The final exam for some MBA students at UNC Kenan-Flagler involved assessing breaking news as one of the most dramatic hostile takeover battles in recent years unfolded: the acquisition of Jos. A. Bank, the men’s clothing retailer, by its competitor, Men’s Wearhouse.
Anil Shivdasani, an award-winning teacher, realized that the dramatic twists and turns in the takeover provided a chance for students in his mergers and acquisitions class to apply what they were learning to a real-time deal.
The saga began when Jos. A. Bank made an unsolicited acquisition proposal to buy Men’s Wearhouse last October.
Men’s Wearhouse responded by not only rejecting this proposal, but launching a counteroffer to buy Jos. A. Bank – a rarely used strategy known as a “Pacman defense.”
But this is where things got interesting, said Shivdasani, Wachovia Distinguished Professor of Finance and a former investment banker at Citigroup who has advised leading companies across the globe on strategic financial issues.
Jos. A. Bank responded by entering into an agreement to purchase Eddie Bauer and conducting a repurchase of its own shares in an attempt to fend off Men’s Wearhouse – and left the door open to walking away from Eddie Bauer if the company received a higher offer from Men’s Wearhouse.
During the week before the sale, students pored over financial statements and SEC filings and developed financial models to determine the best outcome for Jos. A. Bank shareholders.
In addition to the deals already proposed, students evaluated other options that they thought the Jos. A. Bank board should consider – including a leveraged buyout of the company and a debt-funded leveraged recapitalization.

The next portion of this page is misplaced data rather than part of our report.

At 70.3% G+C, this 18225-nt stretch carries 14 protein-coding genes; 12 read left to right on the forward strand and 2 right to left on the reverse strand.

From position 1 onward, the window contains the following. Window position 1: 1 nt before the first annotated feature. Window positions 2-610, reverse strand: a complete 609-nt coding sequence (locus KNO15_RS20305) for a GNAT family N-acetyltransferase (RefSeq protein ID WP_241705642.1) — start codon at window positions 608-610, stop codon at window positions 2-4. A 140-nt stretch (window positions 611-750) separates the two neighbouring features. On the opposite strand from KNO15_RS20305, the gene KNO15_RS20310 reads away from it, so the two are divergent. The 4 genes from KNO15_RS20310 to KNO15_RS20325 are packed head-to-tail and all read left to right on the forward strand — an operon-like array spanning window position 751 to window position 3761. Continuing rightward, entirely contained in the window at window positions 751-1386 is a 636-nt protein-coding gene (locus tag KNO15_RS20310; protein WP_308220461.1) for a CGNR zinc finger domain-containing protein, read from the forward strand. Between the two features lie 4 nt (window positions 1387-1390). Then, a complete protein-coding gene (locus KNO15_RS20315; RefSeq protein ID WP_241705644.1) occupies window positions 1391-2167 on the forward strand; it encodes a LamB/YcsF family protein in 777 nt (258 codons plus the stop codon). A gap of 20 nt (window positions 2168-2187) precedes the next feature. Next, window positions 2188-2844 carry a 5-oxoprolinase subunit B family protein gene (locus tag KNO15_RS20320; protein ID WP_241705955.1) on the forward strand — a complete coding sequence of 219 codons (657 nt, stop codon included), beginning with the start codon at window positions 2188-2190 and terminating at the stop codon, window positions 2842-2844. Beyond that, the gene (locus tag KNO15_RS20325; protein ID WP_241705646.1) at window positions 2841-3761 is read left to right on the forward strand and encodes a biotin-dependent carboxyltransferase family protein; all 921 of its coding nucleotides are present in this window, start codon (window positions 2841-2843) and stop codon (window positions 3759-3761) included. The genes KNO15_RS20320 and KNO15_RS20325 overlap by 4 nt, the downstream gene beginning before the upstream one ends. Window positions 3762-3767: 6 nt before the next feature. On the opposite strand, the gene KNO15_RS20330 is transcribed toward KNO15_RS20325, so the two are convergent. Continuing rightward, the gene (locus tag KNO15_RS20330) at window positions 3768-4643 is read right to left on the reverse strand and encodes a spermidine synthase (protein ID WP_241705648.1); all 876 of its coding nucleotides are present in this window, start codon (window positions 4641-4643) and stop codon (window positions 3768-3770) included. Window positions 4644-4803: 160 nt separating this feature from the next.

“What is clear is that from a shareholder’s perspective, some form of combination between Jos. A. Bank and Men’s Wearhouse made the most sense for shareholders,” said Shivdasani. “While both companies released differing financial estimates regarding what a merger between the two companies would look like, it was clear that shareholders stood to gain a lot from a successfully negotiated deal.”
In comparison, many students were less certain about Jos. A. Bank’s proposal to buy Eddie Bauer.
“We found both the deal’s underlying cost and revenue synergies questionable,” said Ed Lammas (MBA ’14). “We saw limited potential for revenue synergies, when retaining mainly independent stores and brands, while cost synergies felt implausible with the two stores having completely different product offerings.”
In the end, Men’s Wearhouse reached an agreement to buy Jos. A. Bank and Jos. A Bank terminated its deal to purchase Eddie Bauer, supporting what many students suggested as the best approach for the two companies.
During the M&A class, students analyzed several landmark transactions, many of which Shivdasani had first-hand experience with, which provided a “unique practitioner and academic view that is refreshing and incredibly valuable,” one student wrote.
Another student called the class a favorite: “As someone going into investment banking, literally all of the work was applicable to my educational goals and served as great prep for work in a few months.”